By Anna Maria Vestal
With the end of the school year fastly approaching and the promise of lazy summer days in the air, many Military Familes know that the Permanent Change of Station cycle is quickly approaching. Moving to a new duty station can be filled with excitement and anticipation but it can also bring a lot of confusion and chaos.
Everything and everyone is somewhere, but where? You have to pack, unpack and organize and reorganize your home and your daily routine. You have to leave old friends and make new friends, meet new neighbors and establish new systems of support and help.
As a Military Family, you may change duty stations quite frequently. For a Military Family with an Exceptional Family Member who has special needs, the confusion can be particularly stressful. To lessen some of the stress of moving, it helps to have a plan before you move. This is especially important regarding school and your EFM special education needs.
The most important step is to start early. As soon as you know or are seriously considering moving to a new state, you can start to get ready. You may not know which town or school district you will live in, but as long as you know the state, you can begin:
First to get organize with the documents you will need to bring with you, get a notebook to keep track of everything you’ve done or will need to do. Then get a large sturdy folder which closes securely in which to transport the EFM’s records. Keep your moving plan with your notebook and folder for easy reference.
Next review your educational home record ﬁle to make sure you have the following documents for the EFM: birth certiﬁcate, immunization records, relevant medical records, complete school records and Individualized Education Plan. Don’t forget to get in touch with the School Liaison Officer who can assist with transitioning to a new school. In this community the School Liaison Officer is located in the Child, Youth and School Services Parent Central office.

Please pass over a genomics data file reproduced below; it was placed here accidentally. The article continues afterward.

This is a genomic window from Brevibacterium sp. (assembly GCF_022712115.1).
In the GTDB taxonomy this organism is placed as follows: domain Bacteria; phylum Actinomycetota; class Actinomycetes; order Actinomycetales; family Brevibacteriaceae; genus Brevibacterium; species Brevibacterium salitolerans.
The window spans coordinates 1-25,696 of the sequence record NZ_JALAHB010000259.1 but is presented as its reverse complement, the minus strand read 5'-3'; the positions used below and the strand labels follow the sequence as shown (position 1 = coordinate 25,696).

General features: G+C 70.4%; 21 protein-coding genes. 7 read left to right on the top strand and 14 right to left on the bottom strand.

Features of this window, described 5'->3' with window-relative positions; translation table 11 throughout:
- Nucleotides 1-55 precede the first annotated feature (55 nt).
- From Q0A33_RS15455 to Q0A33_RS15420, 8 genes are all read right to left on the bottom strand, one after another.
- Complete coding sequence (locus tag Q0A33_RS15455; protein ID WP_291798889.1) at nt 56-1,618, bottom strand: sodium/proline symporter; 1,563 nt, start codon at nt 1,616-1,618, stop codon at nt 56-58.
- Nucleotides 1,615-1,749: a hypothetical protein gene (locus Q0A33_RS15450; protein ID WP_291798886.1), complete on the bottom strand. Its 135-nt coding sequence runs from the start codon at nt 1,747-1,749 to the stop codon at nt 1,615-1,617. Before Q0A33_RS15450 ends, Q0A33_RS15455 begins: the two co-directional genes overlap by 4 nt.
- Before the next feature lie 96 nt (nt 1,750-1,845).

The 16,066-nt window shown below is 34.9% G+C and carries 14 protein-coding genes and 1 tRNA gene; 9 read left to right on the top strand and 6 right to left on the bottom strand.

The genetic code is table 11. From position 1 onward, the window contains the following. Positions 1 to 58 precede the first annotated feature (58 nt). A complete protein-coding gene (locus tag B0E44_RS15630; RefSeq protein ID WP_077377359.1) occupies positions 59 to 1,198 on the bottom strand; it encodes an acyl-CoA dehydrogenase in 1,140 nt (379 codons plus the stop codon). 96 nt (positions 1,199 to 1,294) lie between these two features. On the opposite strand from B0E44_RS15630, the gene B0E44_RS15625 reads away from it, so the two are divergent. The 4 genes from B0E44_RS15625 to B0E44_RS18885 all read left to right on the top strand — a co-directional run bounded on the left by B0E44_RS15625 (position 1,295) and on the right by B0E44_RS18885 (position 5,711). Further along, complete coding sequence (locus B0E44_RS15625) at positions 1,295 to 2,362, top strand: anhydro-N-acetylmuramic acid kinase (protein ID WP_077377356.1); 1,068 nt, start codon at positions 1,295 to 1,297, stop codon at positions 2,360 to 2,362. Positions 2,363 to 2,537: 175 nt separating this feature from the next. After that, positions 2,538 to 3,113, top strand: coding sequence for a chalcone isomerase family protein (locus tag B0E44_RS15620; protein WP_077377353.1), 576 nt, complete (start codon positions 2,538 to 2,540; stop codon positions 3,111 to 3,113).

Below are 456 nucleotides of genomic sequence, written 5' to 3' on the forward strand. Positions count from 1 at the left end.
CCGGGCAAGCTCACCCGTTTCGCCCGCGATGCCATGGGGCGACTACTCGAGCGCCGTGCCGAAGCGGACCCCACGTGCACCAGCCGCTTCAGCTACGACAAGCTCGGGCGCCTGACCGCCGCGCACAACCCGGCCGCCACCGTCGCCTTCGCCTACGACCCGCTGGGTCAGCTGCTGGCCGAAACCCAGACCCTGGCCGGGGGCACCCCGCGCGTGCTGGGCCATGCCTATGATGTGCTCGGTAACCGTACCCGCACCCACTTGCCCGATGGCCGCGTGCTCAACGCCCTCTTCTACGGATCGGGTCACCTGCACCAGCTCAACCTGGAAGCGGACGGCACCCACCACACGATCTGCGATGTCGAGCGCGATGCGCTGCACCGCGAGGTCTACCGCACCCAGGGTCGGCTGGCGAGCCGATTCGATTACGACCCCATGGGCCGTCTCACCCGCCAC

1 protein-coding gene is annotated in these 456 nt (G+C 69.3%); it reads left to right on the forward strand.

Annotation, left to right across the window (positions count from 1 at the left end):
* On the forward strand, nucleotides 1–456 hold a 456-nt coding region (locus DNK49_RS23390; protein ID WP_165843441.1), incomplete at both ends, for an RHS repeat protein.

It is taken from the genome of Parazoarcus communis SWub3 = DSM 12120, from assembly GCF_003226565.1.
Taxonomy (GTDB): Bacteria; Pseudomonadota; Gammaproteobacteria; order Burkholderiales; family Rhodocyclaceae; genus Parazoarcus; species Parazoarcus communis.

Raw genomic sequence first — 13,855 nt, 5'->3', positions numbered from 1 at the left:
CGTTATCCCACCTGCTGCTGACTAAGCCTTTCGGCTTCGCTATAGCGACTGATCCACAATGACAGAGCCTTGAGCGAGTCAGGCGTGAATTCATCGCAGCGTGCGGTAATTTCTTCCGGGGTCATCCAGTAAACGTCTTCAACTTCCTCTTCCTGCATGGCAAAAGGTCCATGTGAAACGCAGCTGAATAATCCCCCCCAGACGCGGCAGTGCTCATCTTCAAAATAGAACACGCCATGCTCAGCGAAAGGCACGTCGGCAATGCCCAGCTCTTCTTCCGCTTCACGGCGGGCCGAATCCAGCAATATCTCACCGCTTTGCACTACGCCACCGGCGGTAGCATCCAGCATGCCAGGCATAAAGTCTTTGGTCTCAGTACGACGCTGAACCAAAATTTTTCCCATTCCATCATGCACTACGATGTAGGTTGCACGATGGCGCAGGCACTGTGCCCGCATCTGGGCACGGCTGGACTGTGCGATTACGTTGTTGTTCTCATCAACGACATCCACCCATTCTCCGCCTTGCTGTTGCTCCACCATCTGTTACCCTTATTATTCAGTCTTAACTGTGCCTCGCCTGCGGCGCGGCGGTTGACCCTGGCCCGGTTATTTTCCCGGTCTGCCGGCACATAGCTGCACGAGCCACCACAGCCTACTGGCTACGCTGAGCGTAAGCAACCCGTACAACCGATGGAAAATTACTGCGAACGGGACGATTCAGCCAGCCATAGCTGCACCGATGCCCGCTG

Next, insure that your child has a current physical and is up to date on vaccinations. If not, make an appointment to get this done. Also make sure to get and hand carry copies of all medical and dental records as well as 30 days worth of medications with you to your new duty station.
Additionally, when you know the name of your new duty station, call or write the State Department of Education, Special Education Division, and request a policies and procedures guide. Pay special attention to eligibility requirements to be prepared when you arrive.
Also visit www.militaryhomefront.com to get information on the new community to which you will be moving and start making contact with agencies that can help you.
Finally, keep the lines of communication open with your EFMP manager. The EFMP manager will assist you in finding resources and will inform the EFMP manger at your new duty station of your special needs. For additional information contact Anna Maria Vestal, EFMP manager at email@example.com.